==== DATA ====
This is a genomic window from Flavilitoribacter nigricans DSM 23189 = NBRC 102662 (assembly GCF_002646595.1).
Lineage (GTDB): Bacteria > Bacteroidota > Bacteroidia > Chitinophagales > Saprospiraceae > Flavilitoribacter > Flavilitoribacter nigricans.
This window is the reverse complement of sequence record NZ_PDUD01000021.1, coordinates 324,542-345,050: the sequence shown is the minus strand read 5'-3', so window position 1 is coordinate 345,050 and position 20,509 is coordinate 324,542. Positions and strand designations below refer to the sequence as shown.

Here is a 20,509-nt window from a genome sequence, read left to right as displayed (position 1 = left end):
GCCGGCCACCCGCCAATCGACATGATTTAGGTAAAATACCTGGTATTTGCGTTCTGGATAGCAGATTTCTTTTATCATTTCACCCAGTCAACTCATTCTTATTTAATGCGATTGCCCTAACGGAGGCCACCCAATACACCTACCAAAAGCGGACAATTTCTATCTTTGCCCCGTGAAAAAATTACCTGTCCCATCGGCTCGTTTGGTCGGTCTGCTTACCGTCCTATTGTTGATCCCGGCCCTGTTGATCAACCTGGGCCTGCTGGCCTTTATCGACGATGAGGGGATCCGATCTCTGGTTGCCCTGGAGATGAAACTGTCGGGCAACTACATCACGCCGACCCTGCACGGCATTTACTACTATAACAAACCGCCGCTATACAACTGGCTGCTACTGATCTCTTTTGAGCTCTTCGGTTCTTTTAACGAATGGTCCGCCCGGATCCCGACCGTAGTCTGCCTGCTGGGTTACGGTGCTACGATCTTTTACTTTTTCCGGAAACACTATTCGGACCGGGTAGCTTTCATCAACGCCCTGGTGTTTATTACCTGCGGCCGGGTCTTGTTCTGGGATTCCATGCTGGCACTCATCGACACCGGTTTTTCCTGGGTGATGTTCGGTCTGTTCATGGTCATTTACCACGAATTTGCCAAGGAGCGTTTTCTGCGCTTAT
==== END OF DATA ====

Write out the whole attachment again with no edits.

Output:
This is a genomic window from Flavilitoribacter nigricans DSM 23189 = NBRC 102662 (assembly GCF_002646595.1).
Lineage (GTDB): Bacteria > Bacteroidota > Bacteroidia > Chitinophagales > Saprospiraceae > Flavilitoribacter > Flavilitoribacter nigricans.
This window is the reverse complement of sequence record NZ_PDUD01000021.1, coordinates 324,542-345,050: the sequence shown is the minus strand read 5'-3', so window position 1 is coordinate 345,050 and position 20,509 is coordinate 324,542. Positions and strand designations below refer to the sequence as shown.

Here is a 20,509-nt window from a genome sequence, read left to right as displayed (position 1 = left end):
GCCGGCCACCCGCCAATCGACATGATTTAGGTAAAATACCTGGTATTTGCGTTCTGGATAGCAGATTTCTTTTATCATTTCACCCAGTCAACTCATTCTTATTTAATGCGATTGCCCTAACGGAGGCCACCCAATACACCTACCAAAAGCGGACAATTTCTATCTTTGCCCCGTGAAAAAATTACCTGTCCCATCGGCTCGTTTGGTCGGTCTGCTTACCGTCCTATTGTTGATCCCGGCCCTGTTGATCAACCTGGGCCTGCTGGCCTTTATCGACGATGAGGGGATCCGATCTCTGGTTGCCCTGGAGATGAAACTGTCGGGCAACTACATCACGCCGACCCTGCACGGCATTTACTACTATAACAAACCGCCGCTATACAACTGGCTGCTACTGATCTCTTTTGAGCTCTTCGGTTCTTTTAACGAATGGTCCGCCCGGATCCCGACCGTAGTCTGCCTGCTGGGTTACGGTGCTACGATCTTTTACTTTTTCCGGAAACACTATTCGGACCGGGTAGCTTTCATCAACGCCCTGGTGTTTATTACCTGCGGCCGGGTCTTGTTCTGGGATTCCATGCTGGCACTCATCGACACCGGTTTTTCCTGGGTGATGTTCGGTCTGTTCATGGTCATTTACCACGAATTTGCCAAGGAGCGTTTTCTGCGCTTAT